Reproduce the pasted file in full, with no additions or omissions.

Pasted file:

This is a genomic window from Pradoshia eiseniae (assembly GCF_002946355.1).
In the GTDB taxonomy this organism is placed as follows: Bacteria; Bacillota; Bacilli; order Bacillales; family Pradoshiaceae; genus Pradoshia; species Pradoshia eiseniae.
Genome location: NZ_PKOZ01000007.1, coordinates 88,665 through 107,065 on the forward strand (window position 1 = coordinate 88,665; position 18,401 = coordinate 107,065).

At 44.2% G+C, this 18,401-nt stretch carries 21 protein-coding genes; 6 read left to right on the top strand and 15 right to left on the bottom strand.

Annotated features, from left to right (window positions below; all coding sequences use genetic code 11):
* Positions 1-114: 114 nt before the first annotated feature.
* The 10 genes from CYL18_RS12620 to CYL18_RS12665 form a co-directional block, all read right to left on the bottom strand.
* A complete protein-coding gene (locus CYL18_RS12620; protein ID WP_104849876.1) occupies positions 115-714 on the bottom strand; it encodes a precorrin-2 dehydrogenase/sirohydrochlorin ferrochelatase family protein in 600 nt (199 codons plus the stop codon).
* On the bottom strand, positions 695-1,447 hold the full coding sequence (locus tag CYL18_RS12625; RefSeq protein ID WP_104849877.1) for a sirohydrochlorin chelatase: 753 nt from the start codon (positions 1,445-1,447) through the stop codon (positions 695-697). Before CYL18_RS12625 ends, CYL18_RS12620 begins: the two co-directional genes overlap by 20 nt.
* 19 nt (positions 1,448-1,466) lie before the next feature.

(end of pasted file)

This is a genomic window from Pradoshia eiseniae (assembly GCF_002946355.1).
In the GTDB taxonomy this organism is placed as follows: Bacteria; Bacillota; Bacilli; order Bacillales; family Pradoshiaceae; genus Pradoshia; species Pradoshia eiseniae.
Genome location: NZ_PKOZ01000007.1, coordinates 88,665 through 107,065 on the forward strand (window position 1 = coordinate 88,665; position 18,401 = coordinate 107,065).

At 44.2% G+C, this 18,401-nt stretch carries 21 protein-coding genes; 6 read left to right on the top strand and 15 right to left on the bottom strand.

Annotated features, from left to right (window positions below; all coding sequences use genetic code 11):
* Positions 1-114: 114 nt before the first annotated feature.
* The 10 genes from CYL18_RS12620 to CYL18_RS12665 form a co-directional block, all read right to left on the bottom strand.
* A complete protein-coding gene (locus CYL18_RS12620; protein ID WP_104849876.1) occupies positions 115-714 on the bottom strand; it encodes a precorrin-2 dehydrogenase/sirohydrochlorin ferrochelatase family protein in 600 nt (199 codons plus the stop codon).
* On the bottom strand, positions 695-1,447 hold the full coding sequence (locus tag CYL18_RS12625; RefSeq protein ID WP_104849877.1) for a sirohydrochlorin chelatase: 753 nt from the start codon (positions 1,445-1,447) through the stop codon (positions 695-697). Before CYL18_RS12625 ends, CYL18_RS12620 begins: the two co-directional genes overlap by 20 nt.
* 19 nt (positions 1,448-1,466) lie before the next feature.